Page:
Thursday, December 22, 2011

Part 15 - Even in our own world, sometimes we are aliens.

(This is part 15 in a series of 16 posts about IT leadership in higher education titled Everything I Need to Know about IT Management I Learned from Star Trek. See Part 0 - Introduction for the full list.)

In any IT environment you always face a vast array of varying technologies. With many different technologies you will be faced with many different subject matter experts. For example, almost all IT shops have a mixture of Windows and Linux servers. If you are an expert in one area you will inevitably be an “alien” in terms of technical expertise in another area. As a manager, you can’t know everything about every technology. So invest your own intellectual capital wisely. Become an expert in the high priority stuff and let someone else learn the rest.

The hardest part of moving into a leadership role in IT is to let go of technical skills, but the temptation to help out is always there. One evening I was working late and one of our programmers was trying to solve a nasty mainframe data conversion issue (we were running a project to shutdown the mainframe). Since I used to have some mainframe skills I offered to take a look at the problem. Together we solved the problem, which was good. Unfortunately, he told everyone else, and that was bad. The last thing I wanted was other folks asking me for help with their mainframe problems. So sometimes it is good to be the alien!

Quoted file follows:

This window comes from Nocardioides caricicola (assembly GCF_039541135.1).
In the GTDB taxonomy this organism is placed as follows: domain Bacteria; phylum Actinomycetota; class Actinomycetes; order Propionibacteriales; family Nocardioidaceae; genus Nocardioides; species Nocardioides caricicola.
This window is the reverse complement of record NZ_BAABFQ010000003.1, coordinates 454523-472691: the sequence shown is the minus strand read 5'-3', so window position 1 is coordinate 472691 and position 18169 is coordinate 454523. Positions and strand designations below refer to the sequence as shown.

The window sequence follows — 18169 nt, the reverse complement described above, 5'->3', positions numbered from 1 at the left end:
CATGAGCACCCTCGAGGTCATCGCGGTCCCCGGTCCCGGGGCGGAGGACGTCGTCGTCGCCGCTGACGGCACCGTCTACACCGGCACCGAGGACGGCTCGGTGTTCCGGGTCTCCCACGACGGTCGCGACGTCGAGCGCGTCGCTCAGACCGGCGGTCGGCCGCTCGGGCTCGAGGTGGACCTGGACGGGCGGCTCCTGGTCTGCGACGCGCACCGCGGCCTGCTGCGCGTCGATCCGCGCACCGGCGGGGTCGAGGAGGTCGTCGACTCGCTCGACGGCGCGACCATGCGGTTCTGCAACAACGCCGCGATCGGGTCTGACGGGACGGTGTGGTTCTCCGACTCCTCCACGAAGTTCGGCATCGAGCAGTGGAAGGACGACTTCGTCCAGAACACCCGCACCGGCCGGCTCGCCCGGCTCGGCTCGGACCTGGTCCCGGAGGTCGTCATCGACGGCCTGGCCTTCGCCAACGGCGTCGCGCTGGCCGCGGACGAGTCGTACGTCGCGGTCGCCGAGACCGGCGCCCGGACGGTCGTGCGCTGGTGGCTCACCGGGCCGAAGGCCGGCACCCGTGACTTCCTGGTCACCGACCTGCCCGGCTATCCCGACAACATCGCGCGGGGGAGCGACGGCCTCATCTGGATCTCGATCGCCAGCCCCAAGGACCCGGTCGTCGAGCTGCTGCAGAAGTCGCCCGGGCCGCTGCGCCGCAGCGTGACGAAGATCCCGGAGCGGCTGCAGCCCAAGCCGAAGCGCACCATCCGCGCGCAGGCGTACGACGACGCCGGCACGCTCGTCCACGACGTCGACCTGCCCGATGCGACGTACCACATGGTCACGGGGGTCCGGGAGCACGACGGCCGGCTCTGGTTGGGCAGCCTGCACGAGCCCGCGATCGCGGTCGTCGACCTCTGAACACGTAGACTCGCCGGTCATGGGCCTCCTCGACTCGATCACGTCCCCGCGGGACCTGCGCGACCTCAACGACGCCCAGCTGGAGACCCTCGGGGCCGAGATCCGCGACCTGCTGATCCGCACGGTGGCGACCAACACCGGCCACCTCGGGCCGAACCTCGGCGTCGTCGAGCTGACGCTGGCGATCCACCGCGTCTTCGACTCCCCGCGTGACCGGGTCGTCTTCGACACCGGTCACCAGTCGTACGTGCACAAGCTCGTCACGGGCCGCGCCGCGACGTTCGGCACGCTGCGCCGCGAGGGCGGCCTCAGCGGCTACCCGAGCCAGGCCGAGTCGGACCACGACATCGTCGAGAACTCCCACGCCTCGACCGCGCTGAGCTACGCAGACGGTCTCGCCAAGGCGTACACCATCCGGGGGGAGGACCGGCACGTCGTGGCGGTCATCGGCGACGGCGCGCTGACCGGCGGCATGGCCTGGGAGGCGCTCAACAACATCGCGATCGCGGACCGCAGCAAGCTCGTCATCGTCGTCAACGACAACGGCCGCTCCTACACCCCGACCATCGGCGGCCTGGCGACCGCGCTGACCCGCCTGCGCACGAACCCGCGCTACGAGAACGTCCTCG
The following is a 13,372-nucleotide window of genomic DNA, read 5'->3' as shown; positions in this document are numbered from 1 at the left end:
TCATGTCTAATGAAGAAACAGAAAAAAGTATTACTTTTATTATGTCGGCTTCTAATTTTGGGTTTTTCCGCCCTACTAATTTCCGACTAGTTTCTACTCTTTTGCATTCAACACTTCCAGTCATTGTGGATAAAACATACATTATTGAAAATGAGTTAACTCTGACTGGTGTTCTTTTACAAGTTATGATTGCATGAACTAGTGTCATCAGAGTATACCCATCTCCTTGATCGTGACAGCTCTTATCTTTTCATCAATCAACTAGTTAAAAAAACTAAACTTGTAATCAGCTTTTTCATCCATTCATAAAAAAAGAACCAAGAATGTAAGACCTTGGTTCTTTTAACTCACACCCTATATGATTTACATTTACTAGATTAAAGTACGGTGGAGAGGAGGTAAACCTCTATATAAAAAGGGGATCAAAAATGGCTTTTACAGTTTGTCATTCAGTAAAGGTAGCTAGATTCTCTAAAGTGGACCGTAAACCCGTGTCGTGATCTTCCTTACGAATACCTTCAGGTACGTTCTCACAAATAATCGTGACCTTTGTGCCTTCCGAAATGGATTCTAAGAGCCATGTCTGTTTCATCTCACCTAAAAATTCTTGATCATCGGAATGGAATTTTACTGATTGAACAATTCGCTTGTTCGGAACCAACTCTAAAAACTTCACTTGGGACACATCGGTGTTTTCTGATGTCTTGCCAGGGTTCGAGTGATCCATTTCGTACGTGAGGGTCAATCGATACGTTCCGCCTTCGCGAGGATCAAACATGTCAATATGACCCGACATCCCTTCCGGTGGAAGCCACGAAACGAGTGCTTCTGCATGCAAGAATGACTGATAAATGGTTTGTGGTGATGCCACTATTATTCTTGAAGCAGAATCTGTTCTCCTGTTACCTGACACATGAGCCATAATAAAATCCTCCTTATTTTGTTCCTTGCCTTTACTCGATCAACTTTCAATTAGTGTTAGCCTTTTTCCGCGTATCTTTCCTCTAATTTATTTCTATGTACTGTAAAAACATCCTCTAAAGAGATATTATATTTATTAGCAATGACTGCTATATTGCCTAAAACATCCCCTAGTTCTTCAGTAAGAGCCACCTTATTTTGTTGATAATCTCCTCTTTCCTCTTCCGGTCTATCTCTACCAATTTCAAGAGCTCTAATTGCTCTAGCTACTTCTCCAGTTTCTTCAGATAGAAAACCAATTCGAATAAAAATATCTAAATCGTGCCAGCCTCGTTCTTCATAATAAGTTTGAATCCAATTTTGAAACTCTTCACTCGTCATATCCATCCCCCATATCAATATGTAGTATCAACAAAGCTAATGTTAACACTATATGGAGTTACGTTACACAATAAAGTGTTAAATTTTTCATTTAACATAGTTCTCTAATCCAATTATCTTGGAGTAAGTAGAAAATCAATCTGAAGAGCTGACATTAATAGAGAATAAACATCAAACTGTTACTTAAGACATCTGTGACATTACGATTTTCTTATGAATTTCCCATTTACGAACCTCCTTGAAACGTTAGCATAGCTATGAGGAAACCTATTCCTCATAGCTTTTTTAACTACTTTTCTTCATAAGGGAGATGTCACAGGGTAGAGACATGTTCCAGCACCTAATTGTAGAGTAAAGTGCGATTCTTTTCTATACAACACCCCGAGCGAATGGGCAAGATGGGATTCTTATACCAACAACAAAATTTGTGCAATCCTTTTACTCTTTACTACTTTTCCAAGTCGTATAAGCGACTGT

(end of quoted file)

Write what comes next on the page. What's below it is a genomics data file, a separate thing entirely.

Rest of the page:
But when dealing with your clients, you don’t want to be an alien. You want them to feel like you’re one of them. You want them to feel like you’re on their side. I strongly recommend looking for ways to lose the alien “IT guy” tag. Build partnerships and positive relationships anywhere and everywhere you can.

As an example, we had initiated a statistical analysis reporting project. We worked closely with the business unit to build a development environment and reporting system. Their folks and our folks worked as a single team to deliver systems such as an interactive reporting cube that was ecstatically well received by our clients. We were a success because we were a team and not aliens. From a client point of view you couldn't tell the difference between the business unit and IT staff. First prize.